18.

T. Hasan, Z. Sun, F. Wang, F. Bonaccorso, P. H. Tan, A. G. Rozhin, and A. C. Ferrari, “Nanotube–Polymer Composites for Ultrafast Photonics,” Adv. Mater. 21(38–39), 3874–3899 (2009). [CrossRef]

19.

R. R. Nair, P. Blake, A. N. Grigorenko, K. S. Novoselov, T. J. Booth, T. Stauber, N. M. R. Peres, and A. K. Geim, “Fine structure constant defines visual transparency of graphene,” Science 320(5881), 1308 (2008). [CrossRef] [PubMed]

20.

F. Bonaccorso, Z. Sun, T. Hasan, and A. C. Ferrari, “Graphene photonics and optoelectronics,” Nat. Photonics 4(9), 611–622 (2010). [CrossRef]

21.

Q. L. Bao, H. Zhang, Y. Wang, Z. H. Ni, Z. X. Shen, K. P. Loh, and D. Y. Tang, “Atomic layer graphene as saturable absorber for ultrafast pulsed laser,” Adv. Funct. Mater. 19(19), 3077–3083 (2009). [CrossRef]

22.

Q. Bao, H. Zhang, Z. Ni, Y. Wang, L. Polavarapu, Z. Shen, Q.-H. Xu, D. Tang, and K. P. Loh, “Monolayer graphene as a saturable absorber in a mode-locked laser,” Nano Res. 4(3), 297–307 (2011). [CrossRef]

23.

P. L. Huang, S.-C. Lin, C.-Y. Yeh, H.-H. Kuo, S.-H. Huang, G.-R. Lin, L.-J. Li, C.-Y. Su, and W.-H. Cheng, “Stable mode-locked fiber laser based on CVD fabricated graphene saturable absorber,” Opt. Express 20(3), 2460–2465 (2012). [CrossRef] [PubMed]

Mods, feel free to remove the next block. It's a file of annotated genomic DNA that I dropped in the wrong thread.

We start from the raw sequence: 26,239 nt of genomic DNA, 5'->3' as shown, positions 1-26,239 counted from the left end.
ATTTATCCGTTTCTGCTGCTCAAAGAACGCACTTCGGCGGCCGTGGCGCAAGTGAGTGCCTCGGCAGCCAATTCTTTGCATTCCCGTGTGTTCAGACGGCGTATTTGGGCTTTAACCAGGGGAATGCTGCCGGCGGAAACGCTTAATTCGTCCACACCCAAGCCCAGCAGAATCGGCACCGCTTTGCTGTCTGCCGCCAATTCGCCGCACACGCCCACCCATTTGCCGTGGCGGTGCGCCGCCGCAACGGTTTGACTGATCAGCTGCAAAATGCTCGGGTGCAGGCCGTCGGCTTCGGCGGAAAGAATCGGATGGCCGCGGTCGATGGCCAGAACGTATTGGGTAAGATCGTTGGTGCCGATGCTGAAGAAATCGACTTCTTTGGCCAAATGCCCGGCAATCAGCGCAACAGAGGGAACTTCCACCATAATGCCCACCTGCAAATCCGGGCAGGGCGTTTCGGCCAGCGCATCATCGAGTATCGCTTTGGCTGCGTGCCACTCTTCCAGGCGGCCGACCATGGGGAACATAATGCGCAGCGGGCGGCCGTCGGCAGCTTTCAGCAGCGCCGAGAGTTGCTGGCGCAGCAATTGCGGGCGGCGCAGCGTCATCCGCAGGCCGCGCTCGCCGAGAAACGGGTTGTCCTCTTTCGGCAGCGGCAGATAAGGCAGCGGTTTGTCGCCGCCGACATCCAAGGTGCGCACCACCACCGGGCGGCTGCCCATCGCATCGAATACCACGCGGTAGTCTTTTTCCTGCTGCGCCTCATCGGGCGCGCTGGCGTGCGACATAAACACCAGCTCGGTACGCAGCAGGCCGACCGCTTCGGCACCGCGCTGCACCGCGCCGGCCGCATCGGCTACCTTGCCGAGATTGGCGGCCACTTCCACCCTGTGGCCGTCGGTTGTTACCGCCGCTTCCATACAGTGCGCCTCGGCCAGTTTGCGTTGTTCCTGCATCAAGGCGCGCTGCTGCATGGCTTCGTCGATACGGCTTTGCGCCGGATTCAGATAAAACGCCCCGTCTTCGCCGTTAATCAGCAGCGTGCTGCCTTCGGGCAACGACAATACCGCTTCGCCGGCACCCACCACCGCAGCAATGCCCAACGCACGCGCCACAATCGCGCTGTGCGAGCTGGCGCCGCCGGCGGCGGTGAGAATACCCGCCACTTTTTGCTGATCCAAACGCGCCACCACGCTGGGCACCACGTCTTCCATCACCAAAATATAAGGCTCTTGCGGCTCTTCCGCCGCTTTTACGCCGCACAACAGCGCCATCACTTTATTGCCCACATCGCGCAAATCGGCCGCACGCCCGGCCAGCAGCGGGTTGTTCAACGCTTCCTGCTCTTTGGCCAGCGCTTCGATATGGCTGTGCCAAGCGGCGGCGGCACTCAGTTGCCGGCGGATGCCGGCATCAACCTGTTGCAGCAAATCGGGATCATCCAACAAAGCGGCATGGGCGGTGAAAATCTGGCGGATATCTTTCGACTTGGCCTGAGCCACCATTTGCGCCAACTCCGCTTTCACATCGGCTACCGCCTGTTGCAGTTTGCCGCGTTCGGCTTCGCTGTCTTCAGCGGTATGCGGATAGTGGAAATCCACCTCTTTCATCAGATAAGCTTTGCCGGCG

24.

H. Zhang, D. Y. Tang, L. M. Zhao, Q. L. Bao, and K. P. Loh, “Large energy mode locking of an erbium-doped fiber laser with atomic layer graphene,” Opt. Express 17(20), 17630–17635 (2009). [CrossRef] [PubMed]

25.

G. Sobon, J. Sotor, I. Pasternak, K. Grodecki, P. Paletko, W. Strupinski, Z. Jankiewicz, and K. M. Abramski, “„Er-Doped Fiber Laser Mode-Locked by CVD-Graphene Saturable Absorber,” J. Lightwave Technol. 30(17), 2770–2775 (2012). [CrossRef]

26.

Z. Sun, T. Hasan, F. Torrisi, D. Popa, G. Privitera, F. Wang, F. Bonaccorso, D. M. Basko, and A. C. Ferrari, “Graphene mode-locked ultrafast laser,” ACS Nano 4(2), 803–810 (2010). [CrossRef] [PubMed]

27.

Z. Sun, D. Popa, T. Hasan, F. Torrisi, F. Wang, E. J. R. Kelleher, J. C. Travers, V. Nicolosi, and A. C. Ferrari, “A stable, wideband tunable, near transform-limited, graphene-mode-locked, ultrafast laser,” Nano Res. 3(9), 653–660 (2010). [CrossRef]

28.